The Metabolic Syndrome is an independent predictor of cardiovascular disease in type 2 diabetic subjects

Author(s): Bonora E, Targher G, Formentini G, Calcaterra F, Lombardi S, et al.


Aims: To evaluate the cardiovascular risk associated with the presence of the Metabolic Syndrome in Type 2 diabetic subjects.

Methods: Subjects with the Metabolic Syndrome, defined by WHO criteria, were identified in a large sample of non-insulin-treated Type 2 diabetic patients examined within the Verona Diabetes Complications Study (n = 946). At baseline and after a mean of 4.5 years follow-up, cardiovascular disease (CVD) was assessed by medical history, physical examination, electrocardiogram (ECG) and echo-duplex of carotid and lower limb arteries. Death certificates and medical records of subjects who died during the follow-up were scrutinized in order to identify CVD deaths. In statistical analyses, CVD was considered as an aggregate end-point, including fatal and non-fatal coronary, cerebrovascular and peripheral vascular disease as well as ischaemic ECG abnormalities and vascular lesions at the echo-duplex.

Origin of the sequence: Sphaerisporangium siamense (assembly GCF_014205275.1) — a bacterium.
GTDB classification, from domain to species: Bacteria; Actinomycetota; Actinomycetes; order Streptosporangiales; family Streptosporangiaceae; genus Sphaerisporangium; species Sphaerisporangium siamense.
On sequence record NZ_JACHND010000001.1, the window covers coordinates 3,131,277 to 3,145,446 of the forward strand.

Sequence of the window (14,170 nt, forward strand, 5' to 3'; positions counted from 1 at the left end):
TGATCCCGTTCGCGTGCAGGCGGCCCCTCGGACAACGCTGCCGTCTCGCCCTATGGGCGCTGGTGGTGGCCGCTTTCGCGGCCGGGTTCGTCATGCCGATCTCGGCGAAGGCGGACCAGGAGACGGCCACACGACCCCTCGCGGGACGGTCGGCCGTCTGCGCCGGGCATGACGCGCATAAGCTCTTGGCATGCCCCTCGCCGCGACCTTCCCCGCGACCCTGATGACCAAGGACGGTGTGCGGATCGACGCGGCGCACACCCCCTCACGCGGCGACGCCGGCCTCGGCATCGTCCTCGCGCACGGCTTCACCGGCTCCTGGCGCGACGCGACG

Results: The proportion of subjects with the Metabolic Syndrome was very high (92.3%). At the baseline, 31.7% of subjects were coded positive for CVD, which was more prevalent in subjects with the Metabolic Syndrome (32.9 vs. 17.8%, P = 0.005). Among subjects free of CVD at the baseline (n = 559), CVD events during the follow-up were significantly increased in patients with the Metabolic Syndrome as compared with those without it (19.9% vs. 3.9%, P < 0.001). Multiple logistic regression analysis showed that, along with sex, age, smoking and HbA1c, the presence of the Metabolic Syndrome independently predicted prevalent (OR 2.01, P = 0.045) and incident CVD (OR 4.89, P = 0.031).

Conclusions: In Type 2 diabetes, the presence of the Metabolic Syndrome is associated with an almost 5-fold increase in CVD risk.

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